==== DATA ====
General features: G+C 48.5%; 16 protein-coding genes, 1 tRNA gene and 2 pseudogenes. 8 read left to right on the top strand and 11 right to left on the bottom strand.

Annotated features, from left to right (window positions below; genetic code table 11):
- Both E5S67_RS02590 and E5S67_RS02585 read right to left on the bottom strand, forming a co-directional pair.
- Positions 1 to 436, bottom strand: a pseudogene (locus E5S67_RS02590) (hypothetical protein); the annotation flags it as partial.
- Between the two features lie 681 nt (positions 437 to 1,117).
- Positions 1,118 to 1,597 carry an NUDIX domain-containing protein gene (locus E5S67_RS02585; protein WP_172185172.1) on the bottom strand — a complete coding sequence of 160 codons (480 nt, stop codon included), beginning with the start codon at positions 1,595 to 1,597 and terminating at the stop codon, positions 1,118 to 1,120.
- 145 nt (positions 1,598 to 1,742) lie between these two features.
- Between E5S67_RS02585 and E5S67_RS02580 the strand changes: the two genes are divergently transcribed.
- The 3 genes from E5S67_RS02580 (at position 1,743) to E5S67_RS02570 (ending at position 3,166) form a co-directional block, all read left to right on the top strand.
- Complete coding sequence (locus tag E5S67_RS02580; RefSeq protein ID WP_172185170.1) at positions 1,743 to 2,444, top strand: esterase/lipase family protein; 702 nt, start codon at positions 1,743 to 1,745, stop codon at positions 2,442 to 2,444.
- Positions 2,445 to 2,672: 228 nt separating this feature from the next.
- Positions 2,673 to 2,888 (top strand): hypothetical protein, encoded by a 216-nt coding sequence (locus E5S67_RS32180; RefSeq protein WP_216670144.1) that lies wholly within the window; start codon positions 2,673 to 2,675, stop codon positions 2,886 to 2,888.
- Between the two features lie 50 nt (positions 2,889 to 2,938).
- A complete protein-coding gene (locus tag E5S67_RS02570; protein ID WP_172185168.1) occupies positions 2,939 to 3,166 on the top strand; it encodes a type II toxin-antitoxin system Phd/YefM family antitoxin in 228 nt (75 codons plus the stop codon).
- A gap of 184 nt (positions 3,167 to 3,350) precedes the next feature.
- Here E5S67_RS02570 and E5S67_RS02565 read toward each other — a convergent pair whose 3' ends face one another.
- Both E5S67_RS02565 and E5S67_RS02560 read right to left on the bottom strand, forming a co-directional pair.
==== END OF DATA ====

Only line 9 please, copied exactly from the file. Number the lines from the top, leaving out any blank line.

- The 3 genes from E5S67_RS02580 (at position 1,743) to E5S67_RS02570 (ending at position 3,166) form a co-directional block, all read left to right on the top strand.